In November of 1936 a fire damaged the upper stories of the Thomas Creese House, as well as the adjacent School Street  buildings. The destructive fire and the initial construction work to repair it exposed building structures previously hidden, and  Brown, and SPNEA (presently Historic New England) president William Sumner Appleton, took the opportunity to search for clues about the Creese House’s colonial history. (In 1940 Brown and Eleanor Ransom published a wonderful little book about these investigations.) Brown  and Appleton also advocated for the salvage and reuse of the original Creese House brick, and for restoration work that re-created its 18th century masonry details. Bostonians owe them a debt of gratitude for this. 

In 1937, reconstructing the upper stories of the fire damaged buildings, Brown or his contemporaries apparently revised the School Street roof line, the asymmetric gambrel roof, as well as  the size and detailing of some masonry window openings, such as the one mentioned above. Today we still see these changes, which were made to evoke the colonial history of the building that Brown had studied. This is where things start to  get interesting for the architecture nerds among us. Once again: What should the Old Corner Bookstore look like? Brown had an answer.

Old Corner Bookstore Buildings, 1880s. Highlighted in red are the 1827 roofline and triangular brick infill, as well as the asymmetric 4th floor window.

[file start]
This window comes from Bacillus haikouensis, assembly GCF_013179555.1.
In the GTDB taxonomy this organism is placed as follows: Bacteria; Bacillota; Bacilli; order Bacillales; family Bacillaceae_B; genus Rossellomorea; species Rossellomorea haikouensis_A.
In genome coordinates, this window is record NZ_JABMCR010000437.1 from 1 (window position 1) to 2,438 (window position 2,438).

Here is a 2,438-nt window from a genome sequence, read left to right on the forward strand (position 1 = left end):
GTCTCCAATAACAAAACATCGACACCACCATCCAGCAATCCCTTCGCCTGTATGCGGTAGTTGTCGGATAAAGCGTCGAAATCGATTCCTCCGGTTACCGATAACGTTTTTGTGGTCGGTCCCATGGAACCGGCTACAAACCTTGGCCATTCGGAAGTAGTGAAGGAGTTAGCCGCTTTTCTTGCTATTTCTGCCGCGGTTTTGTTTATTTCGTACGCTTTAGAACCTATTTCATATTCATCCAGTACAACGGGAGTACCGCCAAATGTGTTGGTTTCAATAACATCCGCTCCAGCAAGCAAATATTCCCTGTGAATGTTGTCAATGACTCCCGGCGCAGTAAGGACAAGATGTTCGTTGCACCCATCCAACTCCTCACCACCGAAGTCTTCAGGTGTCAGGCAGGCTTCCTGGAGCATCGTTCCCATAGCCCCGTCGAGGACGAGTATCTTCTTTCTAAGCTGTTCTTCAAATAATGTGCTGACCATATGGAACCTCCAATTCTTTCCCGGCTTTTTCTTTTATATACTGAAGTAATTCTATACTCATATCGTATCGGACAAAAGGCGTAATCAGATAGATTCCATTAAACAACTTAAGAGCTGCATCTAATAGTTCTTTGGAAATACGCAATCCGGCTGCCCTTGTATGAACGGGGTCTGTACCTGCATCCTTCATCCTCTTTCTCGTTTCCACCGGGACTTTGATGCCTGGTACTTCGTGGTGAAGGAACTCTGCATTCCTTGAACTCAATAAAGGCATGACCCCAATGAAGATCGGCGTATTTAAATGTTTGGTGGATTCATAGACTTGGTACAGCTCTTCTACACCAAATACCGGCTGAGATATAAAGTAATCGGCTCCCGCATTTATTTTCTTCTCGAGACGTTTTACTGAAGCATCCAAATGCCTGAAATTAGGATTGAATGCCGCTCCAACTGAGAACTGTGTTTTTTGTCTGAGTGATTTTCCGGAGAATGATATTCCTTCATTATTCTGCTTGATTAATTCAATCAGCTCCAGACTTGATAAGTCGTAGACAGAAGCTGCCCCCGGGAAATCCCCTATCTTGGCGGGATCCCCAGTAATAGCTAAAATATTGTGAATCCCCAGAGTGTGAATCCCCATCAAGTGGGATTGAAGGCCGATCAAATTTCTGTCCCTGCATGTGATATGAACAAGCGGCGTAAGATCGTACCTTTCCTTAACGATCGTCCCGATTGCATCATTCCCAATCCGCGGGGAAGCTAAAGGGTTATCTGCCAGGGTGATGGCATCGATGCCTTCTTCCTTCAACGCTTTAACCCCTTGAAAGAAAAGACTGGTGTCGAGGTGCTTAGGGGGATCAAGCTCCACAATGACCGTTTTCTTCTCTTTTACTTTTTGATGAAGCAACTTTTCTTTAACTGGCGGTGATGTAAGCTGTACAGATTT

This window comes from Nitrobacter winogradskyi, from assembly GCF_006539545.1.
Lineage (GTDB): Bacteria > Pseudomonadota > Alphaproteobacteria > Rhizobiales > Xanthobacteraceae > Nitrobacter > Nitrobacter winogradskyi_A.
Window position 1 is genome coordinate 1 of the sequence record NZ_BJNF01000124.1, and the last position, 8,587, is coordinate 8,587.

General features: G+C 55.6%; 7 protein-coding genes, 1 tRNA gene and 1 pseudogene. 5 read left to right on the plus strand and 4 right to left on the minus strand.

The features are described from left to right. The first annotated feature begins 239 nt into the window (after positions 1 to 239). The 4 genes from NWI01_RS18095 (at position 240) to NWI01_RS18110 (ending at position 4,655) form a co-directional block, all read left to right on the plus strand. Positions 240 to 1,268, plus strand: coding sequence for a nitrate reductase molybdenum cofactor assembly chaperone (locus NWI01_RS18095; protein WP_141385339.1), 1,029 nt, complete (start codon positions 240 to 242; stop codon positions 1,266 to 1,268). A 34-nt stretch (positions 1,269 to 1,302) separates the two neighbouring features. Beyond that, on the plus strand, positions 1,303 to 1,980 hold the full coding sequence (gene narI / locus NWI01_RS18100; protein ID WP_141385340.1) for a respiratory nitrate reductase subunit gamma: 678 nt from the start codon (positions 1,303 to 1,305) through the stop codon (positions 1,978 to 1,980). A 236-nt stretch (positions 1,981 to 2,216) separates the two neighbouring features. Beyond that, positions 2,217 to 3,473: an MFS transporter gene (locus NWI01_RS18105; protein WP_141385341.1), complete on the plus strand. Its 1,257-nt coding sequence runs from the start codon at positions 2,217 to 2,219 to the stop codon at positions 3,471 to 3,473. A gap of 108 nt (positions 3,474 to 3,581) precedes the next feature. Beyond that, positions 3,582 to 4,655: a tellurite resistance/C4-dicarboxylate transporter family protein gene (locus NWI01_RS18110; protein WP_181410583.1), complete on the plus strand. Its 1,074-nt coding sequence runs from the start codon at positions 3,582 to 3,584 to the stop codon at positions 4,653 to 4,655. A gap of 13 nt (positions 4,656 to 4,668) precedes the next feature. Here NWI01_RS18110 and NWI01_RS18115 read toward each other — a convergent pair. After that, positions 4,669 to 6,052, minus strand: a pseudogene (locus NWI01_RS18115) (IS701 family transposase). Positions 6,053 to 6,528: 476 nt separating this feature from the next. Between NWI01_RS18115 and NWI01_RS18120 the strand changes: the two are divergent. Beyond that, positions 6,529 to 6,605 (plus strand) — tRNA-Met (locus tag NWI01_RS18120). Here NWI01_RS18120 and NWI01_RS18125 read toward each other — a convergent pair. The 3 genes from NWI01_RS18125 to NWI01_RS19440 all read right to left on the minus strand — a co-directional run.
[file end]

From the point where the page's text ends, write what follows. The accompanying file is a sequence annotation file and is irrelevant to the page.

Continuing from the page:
Brown re-established the full gambrel roof line of the 1718 Creese House and evoked it’s original massing with a few deft  moves: he stopped the roof eave of 5 School Street short of the gambrel roof; he rebuilt the requisite masonry triangle, but  recessed it a few inches behind the plane of the adjacent masonry walls in order to create a vertical corner and shadow line at 5 School Street; he rebuilt the rake of the gambrel roof, but as superficial wood construction on top of the masonry wall; and lastly he installed quoining to mark the west edge of the colonial building, quoining which had been removed in 1827 since it was no longer needed to structurally or visually reinforce the south west corner of the Creese House. The asymmetry of the gambrel roof, and the atypically large 4th floor window were also corrected.

Old Corner Bookstore buildings, 1980s.

These alterations were a success and the south face of the Creese House much more closely resembled the colonial facade. But in evoking something old, Brown created something entirely new: an OCB that is self-consciously curating,  editing, and presenting its own history. Arguably, and ironically perhaps, the building resulting from his efforts at historic  restoration had never before existed in history: a Creese House with a fully delineated gambrel roof sharing a party wall with visually distinct 1827 buildings, a 20th century amalgamation of 18th and 19th century structures. He did this in ways that required the artifice of, just for instance, installing boards against a brick wall to simulate the rake of a gambrel roof that no longer existed. Today, these sorts of things make an architect trained in the vestiges of the modernist tradition start to feel a little queasy. 

There’s more than one answer to the title question of this post. In our next installment the OCB will be rescued once again –  but this time in 1960 by HBI, which has its own thoughts about what it should look like.